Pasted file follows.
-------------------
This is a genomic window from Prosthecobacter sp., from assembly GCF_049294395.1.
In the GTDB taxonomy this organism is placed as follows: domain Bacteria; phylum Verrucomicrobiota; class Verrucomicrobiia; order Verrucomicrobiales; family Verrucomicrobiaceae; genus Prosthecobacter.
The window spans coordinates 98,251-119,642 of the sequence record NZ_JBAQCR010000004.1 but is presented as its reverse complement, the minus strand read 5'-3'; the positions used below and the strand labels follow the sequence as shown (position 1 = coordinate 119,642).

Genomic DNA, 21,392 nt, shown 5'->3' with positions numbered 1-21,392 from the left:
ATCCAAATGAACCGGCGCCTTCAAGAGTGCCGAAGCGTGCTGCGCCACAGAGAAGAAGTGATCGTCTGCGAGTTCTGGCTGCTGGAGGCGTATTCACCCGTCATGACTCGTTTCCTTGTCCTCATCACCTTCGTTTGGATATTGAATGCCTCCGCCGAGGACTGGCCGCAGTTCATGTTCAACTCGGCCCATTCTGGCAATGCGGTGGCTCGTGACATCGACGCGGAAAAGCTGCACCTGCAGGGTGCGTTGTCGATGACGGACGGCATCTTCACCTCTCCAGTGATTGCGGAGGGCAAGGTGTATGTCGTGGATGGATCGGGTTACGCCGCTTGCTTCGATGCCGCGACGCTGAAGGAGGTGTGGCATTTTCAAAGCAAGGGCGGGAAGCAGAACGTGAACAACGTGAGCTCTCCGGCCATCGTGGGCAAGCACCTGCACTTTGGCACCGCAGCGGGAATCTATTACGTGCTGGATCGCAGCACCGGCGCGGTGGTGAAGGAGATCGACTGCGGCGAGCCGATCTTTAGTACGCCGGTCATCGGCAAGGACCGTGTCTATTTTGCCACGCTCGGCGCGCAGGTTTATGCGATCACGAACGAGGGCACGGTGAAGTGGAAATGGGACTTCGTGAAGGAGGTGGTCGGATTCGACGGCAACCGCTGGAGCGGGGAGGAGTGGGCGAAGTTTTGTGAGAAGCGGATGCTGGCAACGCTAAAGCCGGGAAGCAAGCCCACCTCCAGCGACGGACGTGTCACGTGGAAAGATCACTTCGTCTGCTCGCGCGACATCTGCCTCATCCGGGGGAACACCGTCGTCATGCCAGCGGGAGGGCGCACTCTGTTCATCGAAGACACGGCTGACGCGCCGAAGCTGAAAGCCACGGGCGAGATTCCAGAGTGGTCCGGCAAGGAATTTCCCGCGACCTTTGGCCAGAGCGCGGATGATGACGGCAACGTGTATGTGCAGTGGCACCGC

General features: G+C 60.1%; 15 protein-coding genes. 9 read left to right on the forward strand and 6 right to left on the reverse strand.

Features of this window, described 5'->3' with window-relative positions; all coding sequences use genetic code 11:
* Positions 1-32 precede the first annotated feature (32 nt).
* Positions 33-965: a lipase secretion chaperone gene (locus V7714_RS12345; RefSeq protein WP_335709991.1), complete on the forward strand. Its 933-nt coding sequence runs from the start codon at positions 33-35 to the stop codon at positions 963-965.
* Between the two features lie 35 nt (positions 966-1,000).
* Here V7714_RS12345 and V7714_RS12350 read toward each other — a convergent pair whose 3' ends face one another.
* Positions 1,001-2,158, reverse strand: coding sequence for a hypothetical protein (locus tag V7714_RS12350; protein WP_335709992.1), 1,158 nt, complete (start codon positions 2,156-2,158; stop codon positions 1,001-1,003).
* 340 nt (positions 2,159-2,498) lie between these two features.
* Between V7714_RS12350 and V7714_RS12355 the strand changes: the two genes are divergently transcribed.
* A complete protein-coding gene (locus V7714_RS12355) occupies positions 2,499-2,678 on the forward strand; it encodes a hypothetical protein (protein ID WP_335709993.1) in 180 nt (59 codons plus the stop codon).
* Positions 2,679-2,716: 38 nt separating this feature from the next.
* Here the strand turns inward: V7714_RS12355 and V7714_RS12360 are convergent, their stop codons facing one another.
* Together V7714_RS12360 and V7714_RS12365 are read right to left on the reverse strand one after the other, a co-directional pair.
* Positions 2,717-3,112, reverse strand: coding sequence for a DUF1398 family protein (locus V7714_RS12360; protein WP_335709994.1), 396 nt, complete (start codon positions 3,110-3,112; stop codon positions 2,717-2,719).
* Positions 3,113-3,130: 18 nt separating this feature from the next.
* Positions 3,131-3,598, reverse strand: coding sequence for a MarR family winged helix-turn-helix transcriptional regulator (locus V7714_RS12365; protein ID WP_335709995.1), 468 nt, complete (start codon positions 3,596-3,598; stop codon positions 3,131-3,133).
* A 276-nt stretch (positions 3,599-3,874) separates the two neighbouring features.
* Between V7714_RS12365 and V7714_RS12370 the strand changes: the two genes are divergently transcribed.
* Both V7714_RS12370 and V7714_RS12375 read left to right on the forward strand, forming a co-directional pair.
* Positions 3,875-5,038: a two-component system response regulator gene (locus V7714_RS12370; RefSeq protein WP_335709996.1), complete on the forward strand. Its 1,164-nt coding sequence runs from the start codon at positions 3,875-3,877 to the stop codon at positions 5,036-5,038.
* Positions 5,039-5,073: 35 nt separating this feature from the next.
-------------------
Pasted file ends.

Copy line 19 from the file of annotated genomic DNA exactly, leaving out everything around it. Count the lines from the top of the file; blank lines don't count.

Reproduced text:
* Positions 2,717-3,112, reverse strand: coding sequence for a DUF1398 family protein (locus V7714_RS12360; protein WP_335709994.1), 396 nt, complete (start codon positions 3,110-3,112; stop codon positions 2,717-2,719).